I balanced the budget. And it wasn't too difficult
The Economist magazine had an article about various options how to balance the 2014 budget. Normally such articles run like along the lines: "Option 1: tax charity organizations proving free soup to the hungry - Savings: $30M; Option 2: Allow Medicare to pay for involuntary euthanasia of certain groups of patients - savings: 50M". But this article was more reasonable than that, so I tried to find the missing $726 billion using the options available.
I rejected the proposals to raise retirement edge to 70 because that was too drastic for my taste; I felt sure I'd find some fat to trim someplace else. I indignantly threw away the option to change benefit inflation index because that was clandestine theft. If you take money from someone, you should do it openly. You should never make inflation appear lower than it is, the only result of such lies is loss of credibility. Similarly, I rejected proposals to eviscerate Medicare/Medicaid in one way or the other (by raising Medicare age, or converting Medicaid shares to block grants, or reducing Medicaid to wealthy states). This doesn't mean that I don't think there's no savings to be realized there, but I rejected it because they didn't mean sensible cuts like eliminating fraud, instead, they just wanted to cut services across the board. That was unacceptable to me because such savings would be illusory. In the end these services would still have to be purchased, only from the private system and at even higher cost. But I accepted the proposal to reduce highway funding because I think the roads will survive it; meanwhile, we get $8 billion of savings.
Then I chose to eliminate tax deductions for employer-provided health insurance. This saved me $215 billion. I said earlier that I don't think cutting medical services was a good idea. But tax deductions is a different matter. First, they distort prices and discourage market participants from behaving rationally. Second, they provide a way for the HMOs to raise premiums by the same amount that you subsidize. So I felt that nothing very horrible would happen to healthcare if we remove the deduction. HMOs would have to swallow the larger part of the losses, and even though they want you to think otherwise, they have enough resources for that. Then I eliminated the mortgage interest deduction for similar reasons. This deduction is not helping home buyers at all. Lower effective interest does not make anything more affordable if you pay that lower interest on a higher principal. Besides, it means that the more you overpay for the house, the more the taxpayers will sponsor you. I eliminated the deduction of state and local taxes because this tax deduction makes the tax system less progressive, and, perhaps just as important, more complicated. I eliminated the deduction for the capital gains on homes because I feel that all capital gains should be treated equally. If you earned a capital gain, you can well afford to pay the tax. I then got rid of the deductions for property taxes and muni bond interest. Now I had a total of $560 billion of savings. Then I raised fuel tax by 50 cents a gallon to get additional $62 billion. Now I had saved as much as $622 billions - not so bad. But I needed another $104 billion. With a deep sigh I agreed to the introduction of a VAT. The Economist was proposing a 5% tax to save $324 billion. Fortunately, I did not need that much. A 2% tax would be fully sufficient for my purposes.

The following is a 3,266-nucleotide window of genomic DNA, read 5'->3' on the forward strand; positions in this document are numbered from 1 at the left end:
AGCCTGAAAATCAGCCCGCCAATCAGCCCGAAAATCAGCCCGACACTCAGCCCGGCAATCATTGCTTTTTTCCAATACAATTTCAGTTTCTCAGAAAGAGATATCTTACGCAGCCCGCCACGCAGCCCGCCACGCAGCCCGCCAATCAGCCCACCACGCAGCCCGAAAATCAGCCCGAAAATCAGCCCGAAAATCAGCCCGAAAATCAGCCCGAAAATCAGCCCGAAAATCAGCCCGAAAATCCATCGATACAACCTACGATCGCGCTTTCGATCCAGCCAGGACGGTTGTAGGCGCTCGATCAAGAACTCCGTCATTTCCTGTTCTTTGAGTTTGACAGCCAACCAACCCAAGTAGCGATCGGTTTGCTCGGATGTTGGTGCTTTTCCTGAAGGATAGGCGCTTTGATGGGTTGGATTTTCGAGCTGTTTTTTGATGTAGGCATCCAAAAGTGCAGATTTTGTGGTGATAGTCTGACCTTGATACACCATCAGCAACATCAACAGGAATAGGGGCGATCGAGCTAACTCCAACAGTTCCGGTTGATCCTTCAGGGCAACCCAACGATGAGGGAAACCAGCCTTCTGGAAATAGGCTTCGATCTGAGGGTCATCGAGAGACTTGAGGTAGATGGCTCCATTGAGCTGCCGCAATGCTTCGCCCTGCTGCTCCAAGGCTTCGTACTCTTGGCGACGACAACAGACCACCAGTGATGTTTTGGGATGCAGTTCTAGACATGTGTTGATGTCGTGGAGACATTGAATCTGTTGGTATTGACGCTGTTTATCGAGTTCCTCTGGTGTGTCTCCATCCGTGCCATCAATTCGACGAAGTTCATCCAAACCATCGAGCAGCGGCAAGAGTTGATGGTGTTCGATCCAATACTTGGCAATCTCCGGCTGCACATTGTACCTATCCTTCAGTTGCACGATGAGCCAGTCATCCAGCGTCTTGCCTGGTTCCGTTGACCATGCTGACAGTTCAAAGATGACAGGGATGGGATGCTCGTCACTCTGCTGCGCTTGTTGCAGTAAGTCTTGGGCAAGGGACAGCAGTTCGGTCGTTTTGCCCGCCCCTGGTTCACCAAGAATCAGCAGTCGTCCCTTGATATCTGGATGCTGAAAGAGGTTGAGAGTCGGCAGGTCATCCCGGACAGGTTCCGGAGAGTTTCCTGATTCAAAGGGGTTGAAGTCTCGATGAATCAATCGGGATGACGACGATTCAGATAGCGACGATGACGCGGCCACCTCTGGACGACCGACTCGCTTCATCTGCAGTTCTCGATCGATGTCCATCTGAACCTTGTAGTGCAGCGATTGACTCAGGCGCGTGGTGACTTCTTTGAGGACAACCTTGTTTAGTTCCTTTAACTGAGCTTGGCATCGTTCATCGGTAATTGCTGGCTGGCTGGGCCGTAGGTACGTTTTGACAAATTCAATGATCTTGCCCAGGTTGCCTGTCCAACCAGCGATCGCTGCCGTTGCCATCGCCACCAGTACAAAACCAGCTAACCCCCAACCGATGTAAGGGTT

So now I had the 2014 budget fully balanced, and I had nothing to blush about except that part where I showed weakness and agreed to the VAT which I generally think is a bad idea. But heck, I accomplished the mission and the playing field was stacked against me. After all, they didn't give me the option to cut military spending even by a cent, or remove farm subsidies, or remove the tax deductions of education expenses and capital losses, or cut the salary of government bureaucrats by 10%. If I had a more level playing field, I could balance the budget without introducing the VAT, and maybe even produce a surplus. This exercise served to reinforce my belief that most economic problems are self-inflicted and are easy to solve if only you have guts and can ignore the screams of special-interest groups. Unfortunately, the current holder of the top government job lacks both requirements. When he hears a lobbyist cry, his eyes stream with tears...